Conversations with Eric
Posted by Literary Titan
Simon Leigh is your average, ordinary advertising sales rep, nothing like the “Mad Men” of legend. He’s a regular guy, the steady sort, very dependable. If he’d been a bit more ambitious, perhaps he wouldn’t have lost his job and his wife over the span of two months. Now living in a boarding house, with no job leads in sight, he feels like he’s lost everything. At least he still has his dog to talk to. Like most dogs, Eric’s conversational skills aren’t that great, but his voice comes through loud and clear. Simon needs to do something exciting. He needs to go chase tennis balls.
Opportunity knocks when Simon meets his new neighbor, Archie. He seems friendly, but there’s something not quite right about him. When Archie offers him the chance to make a lot of money doing something that’s not even remotely steady or dependable, let alone legal, it launches Simon into a bit more excitement than he bargained for. Simon blunders into a world of stolen cars, robbery, car chases, narrow getaways, murder, and corruption. Through it all, the only one he can trust is Eric.
If you enjoyed Guy Ritchie’s films Snatch, or Lock, Stock and Two Smoking Barrels, this is the book for you. Simon can’t catch a break for love or money, and his awkward, middle-class lifestyle could have never prepared him for a situation quite like this one. He is caught up in events both terrifying and absurd, and his old life is falling apart. Author Paul Casselle does a brilliant job with Simon’s character, playing his anxieties so perfectly that every reader will find something familiar there. Even when Simon attempts to do the right thing, his social ineptness, timing, and circumstance seem to work against him. Even Simon works against himself, sometimes acting against his own self-interest with hilariously cringe-worthy effects.
The supporting cast is also full of surprises. His other neighbor, Rebecca, seems like the candles-and-incense type, but like everyone in the book, she’s much more than she seems. She has a stronger stomach for violence than Simon, but for the most part, she could use some anger management courses. Archie bounces between a manic temper and everyone’s best buddy, hitting all points in between. His cohort Tommy Dragon looks like a tattooed gangster, but he’s got his own agenda. It’s clear why Simon prefers to confide in Eric than any of the “partners” involved in the scheme.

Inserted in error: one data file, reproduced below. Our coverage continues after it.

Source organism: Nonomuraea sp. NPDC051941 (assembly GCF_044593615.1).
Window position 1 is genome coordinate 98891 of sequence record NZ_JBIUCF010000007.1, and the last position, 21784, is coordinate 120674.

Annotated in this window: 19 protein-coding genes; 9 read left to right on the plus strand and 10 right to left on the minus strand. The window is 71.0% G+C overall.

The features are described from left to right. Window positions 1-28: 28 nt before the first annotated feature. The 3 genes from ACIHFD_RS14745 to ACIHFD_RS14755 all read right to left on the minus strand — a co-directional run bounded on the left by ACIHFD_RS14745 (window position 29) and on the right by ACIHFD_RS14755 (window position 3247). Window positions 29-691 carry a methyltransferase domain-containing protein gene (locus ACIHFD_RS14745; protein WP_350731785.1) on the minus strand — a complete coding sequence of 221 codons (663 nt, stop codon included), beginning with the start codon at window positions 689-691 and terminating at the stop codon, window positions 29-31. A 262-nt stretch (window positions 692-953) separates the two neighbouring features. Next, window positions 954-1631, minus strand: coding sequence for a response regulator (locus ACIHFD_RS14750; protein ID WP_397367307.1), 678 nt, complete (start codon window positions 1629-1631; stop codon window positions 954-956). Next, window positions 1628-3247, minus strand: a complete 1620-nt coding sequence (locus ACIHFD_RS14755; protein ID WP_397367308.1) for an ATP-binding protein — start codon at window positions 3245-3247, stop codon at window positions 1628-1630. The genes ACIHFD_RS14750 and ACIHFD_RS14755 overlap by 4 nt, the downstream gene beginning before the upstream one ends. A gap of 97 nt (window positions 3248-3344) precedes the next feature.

Conversations with Eric could easily be adapted as a screenplay for a successful film. It’s is the kind of crime comedy that is filled with both nail-biting tension and awkward, sometimes absurd humor. Of course, this is a crime novel and the author doesn’t shy away from the violence and bloodshed of this illegal enterprise. I highly recommend this for fans of British comedy or the type of cringe comedy found in American TV shows like Curb your Enthusiasm.
Pages: 353 | ASIN: B00XRMZPCG
About Literary TitanThe Literary Titan is a book review website which consists of mostly fiction books, but we do enjoy non fiction works that we're excited about. All reviews are the reviewer’s honest opinion. We love books and read constantly (seriously, it’s an addiction). We're always open to book review requests and have aspirations of one day being sucked into the Twilight Zone episode with Burgess Meredith where all he wants to do is read, but can’t until the world ends; you know what I mean? www.LiteraryTitan.com
Posted on June 13, 2016, in Book Reviews, Five Stars and tagged action, adventure, advertising, amazon books, author, book, book review, books, british comedy, car chases, comedy, corruption, curb your enthusiasm, dog, ebook, fighting, guy ritchie, literature, mad men, murder, publishing, reading, review, reviews, robbery, snatch, stories, urban fantasy, writing. Bookmark the permalink. 2 Comments.
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